Generated from at 3.0.0 2020-08-11T17:36:18Z

More primitive types and combinations


Basic introduction (by example) to details of main features: More primitive types supported. More combinations of arguments .

More primitive types.

The issue is simple. Functional interface library from JRE contains functional interfaces required by JRE itself. While in most of circumstances what JRE offers is enough, there are obvious and not so obvious limitations:

  • sometimes you need more arguments
  • sometimes you want use more primitives
  • sometimes you want all interfaces to have some default and static methods - Function(3) vs ToIntBiFunction (0)

    No silver bullet (note about performance)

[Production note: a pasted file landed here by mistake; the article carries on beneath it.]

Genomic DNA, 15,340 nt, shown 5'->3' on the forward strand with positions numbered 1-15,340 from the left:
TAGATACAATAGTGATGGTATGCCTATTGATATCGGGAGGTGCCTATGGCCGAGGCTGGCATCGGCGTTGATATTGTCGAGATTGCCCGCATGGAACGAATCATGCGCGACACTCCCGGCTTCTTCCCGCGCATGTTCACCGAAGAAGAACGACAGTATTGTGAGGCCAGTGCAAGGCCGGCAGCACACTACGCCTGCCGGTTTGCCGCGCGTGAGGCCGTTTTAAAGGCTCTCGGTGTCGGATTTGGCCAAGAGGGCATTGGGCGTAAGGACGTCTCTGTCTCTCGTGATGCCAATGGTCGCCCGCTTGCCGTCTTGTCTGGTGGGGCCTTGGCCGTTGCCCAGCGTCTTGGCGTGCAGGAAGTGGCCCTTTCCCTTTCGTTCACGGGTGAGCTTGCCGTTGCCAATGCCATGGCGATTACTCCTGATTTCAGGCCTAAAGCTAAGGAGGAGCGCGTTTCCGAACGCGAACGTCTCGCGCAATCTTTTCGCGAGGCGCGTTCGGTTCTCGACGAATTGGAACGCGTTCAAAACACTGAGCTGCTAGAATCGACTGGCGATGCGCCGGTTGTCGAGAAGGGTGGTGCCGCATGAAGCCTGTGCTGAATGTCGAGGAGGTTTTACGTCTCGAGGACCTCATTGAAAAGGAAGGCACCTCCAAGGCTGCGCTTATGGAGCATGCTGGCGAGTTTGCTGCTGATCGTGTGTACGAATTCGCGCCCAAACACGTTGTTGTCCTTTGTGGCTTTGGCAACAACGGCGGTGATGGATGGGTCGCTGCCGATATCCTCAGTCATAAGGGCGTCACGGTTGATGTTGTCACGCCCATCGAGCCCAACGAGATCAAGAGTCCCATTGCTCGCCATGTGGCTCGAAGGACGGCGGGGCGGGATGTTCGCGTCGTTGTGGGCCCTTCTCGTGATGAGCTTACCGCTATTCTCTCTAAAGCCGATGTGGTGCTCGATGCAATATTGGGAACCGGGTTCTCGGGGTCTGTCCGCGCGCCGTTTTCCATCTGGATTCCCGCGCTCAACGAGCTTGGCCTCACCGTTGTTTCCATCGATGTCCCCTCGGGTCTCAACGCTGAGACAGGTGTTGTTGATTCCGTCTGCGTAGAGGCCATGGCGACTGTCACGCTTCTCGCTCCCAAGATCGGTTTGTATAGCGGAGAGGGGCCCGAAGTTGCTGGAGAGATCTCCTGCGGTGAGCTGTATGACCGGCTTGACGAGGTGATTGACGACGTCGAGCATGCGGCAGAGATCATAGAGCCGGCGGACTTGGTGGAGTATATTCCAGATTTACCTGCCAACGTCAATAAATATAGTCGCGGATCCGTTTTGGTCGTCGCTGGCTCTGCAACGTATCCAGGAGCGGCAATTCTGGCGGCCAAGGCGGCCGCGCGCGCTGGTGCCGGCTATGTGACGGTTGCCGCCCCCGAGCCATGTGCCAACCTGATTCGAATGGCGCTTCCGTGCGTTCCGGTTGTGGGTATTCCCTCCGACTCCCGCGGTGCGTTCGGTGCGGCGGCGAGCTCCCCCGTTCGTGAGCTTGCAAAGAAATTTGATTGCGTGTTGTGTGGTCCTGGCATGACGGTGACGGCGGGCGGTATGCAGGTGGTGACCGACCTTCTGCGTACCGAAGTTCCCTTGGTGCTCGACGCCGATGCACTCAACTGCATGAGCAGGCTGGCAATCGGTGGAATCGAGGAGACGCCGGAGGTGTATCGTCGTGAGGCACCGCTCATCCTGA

Do not take this library as a universal tool that improves performance (e.g. by creating more possibilities to avoid capturing lambdas or to avoid boxing/unboxing).

    First, there is a lot of cases that actually Java compiler, JIT and GC are already doing a lot of optimizations for you.

    Second, diminishing returns might actually mean that any gain you will have is marginal at best.

Basically this library supports:

  • More of functional interfaces
  • Thus, reducing number of cases where:
    • You cannot directly reference method
    • JVM cannot optimize code better (although nothing is guaranteed)
  • Default and static utility methods (applicable to the case and availability of other interfaces). read more

Just short example:

private static String typeToString(Float f) { return f.getClass().getSimpleName(); } private static String typeToString(float f) { return "float primitive"; } @Test public void someExample() { LIntToFltFunction toFloat = i -> (float) i; assertThat(typeToString(toFloat.applyAsFlt(10))) .isEqualTo("float primitive"); }

Generated from at 3.0.0 2020-08-11T17:36:18Z